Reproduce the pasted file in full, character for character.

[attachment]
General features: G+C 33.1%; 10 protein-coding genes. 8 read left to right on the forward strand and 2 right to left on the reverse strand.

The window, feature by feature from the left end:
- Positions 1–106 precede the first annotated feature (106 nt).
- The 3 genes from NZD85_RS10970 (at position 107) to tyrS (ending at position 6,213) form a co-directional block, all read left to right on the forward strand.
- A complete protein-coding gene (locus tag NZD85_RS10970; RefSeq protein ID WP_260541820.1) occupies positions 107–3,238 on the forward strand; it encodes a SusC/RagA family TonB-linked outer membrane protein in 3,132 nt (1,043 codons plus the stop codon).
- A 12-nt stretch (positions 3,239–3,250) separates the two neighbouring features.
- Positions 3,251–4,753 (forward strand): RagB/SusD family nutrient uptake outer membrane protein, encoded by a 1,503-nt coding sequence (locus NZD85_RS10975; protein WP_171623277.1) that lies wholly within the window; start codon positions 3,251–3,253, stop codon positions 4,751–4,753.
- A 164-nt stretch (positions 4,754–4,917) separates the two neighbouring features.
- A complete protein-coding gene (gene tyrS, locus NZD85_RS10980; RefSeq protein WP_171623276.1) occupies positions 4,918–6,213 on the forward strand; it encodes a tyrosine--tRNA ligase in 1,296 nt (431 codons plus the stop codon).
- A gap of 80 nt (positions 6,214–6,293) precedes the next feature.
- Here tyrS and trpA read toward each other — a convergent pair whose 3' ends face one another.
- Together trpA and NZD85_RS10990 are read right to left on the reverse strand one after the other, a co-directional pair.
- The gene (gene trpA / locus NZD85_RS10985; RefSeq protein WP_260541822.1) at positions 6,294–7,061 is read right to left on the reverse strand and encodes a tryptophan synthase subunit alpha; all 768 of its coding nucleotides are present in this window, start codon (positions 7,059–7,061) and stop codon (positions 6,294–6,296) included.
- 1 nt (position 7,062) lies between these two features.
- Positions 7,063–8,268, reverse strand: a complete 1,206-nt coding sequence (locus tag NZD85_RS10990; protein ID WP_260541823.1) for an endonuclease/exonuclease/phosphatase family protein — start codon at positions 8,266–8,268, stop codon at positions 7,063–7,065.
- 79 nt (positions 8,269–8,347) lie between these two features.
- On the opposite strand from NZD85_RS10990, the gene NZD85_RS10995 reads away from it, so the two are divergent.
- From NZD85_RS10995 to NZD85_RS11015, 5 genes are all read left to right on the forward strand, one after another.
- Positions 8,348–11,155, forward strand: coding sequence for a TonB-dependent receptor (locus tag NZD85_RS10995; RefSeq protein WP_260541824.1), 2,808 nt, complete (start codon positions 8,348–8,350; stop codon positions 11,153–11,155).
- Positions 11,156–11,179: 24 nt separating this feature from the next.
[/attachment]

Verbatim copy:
General features: G+C 33.1%; 10 protein-coding genes. 8 read left to right on the forward strand and 2 right to left on the reverse strand.

The window, feature by feature from the left end:
- Positions 1–106 precede the first annotated feature (106 nt).
- The 3 genes from NZD85_RS10970 (at position 107) to tyrS (ending at position 6,213) form a co-directional block, all read left to right on the forward strand.
- A complete protein-coding gene (locus tag NZD85_RS10970; RefSeq protein ID WP_260541820.1) occupies positions 107–3,238 on the forward strand; it encodes a SusC/RagA family TonB-linked outer membrane protein in 3,132 nt (1,043 codons plus the stop codon).
- A 12-nt stretch (positions 3,239–3,250) separates the two neighbouring features.
- Positions 3,251–4,753 (forward strand): RagB/SusD family nutrient uptake outer membrane protein, encoded by a 1,503-nt coding sequence (locus NZD85_RS10975; protein WP_171623277.1) that lies wholly within the window; start codon positions 3,251–3,253, stop codon positions 4,751–4,753.
- A 164-nt stretch (positions 4,754–4,917) separates the two neighbouring features.
- A complete protein-coding gene (gene tyrS, locus NZD85_RS10980; RefSeq protein WP_171623276.1) occupies positions 4,918–6,213 on the forward strand; it encodes a tyrosine--tRNA ligase in 1,296 nt (431 codons plus the stop codon).
- A gap of 80 nt (positions 6,214–6,293) precedes the next feature.
- Here tyrS and trpA read toward each other — a convergent pair whose 3' ends face one another.
- Together trpA and NZD85_RS10990 are read right to left on the reverse strand one after the other, a co-directional pair.
- The gene (gene trpA / locus NZD85_RS10985; RefSeq protein WP_260541822.1) at positions 6,294–7,061 is read right to left on the reverse strand and encodes a tryptophan synthase subunit alpha; all 768 of its coding nucleotides are present in this window, start codon (positions 7,059–7,061) and stop codon (positions 6,294–6,296) included.
- 1 nt (position 7,062) lies between these two features.
- Positions 7,063–8,268, reverse strand: a complete 1,206-nt coding sequence (locus tag NZD85_RS10990; protein ID WP_260541823.1) for an endonuclease/exonuclease/phosphatase family protein — start codon at positions 8,266–8,268, stop codon at positions 7,063–7,065.
- 79 nt (positions 8,269–8,347) lie between these two features.
- On the opposite strand from NZD85_RS10990, the gene NZD85_RS10995 reads away from it, so the two are divergent.
- From NZD85_RS10995 to NZD85_RS11015, 5 genes are all read left to right on the forward strand, one after another.
- Positions 8,348–11,155, forward strand: coding sequence for a TonB-dependent receptor (locus tag NZD85_RS10995; RefSeq protein WP_260541824.1), 2,808 nt, complete (start codon positions 8,348–8,350; stop codon positions 11,153–11,155).
- Positions 11,156–11,179: 24 nt separating this feature from the next.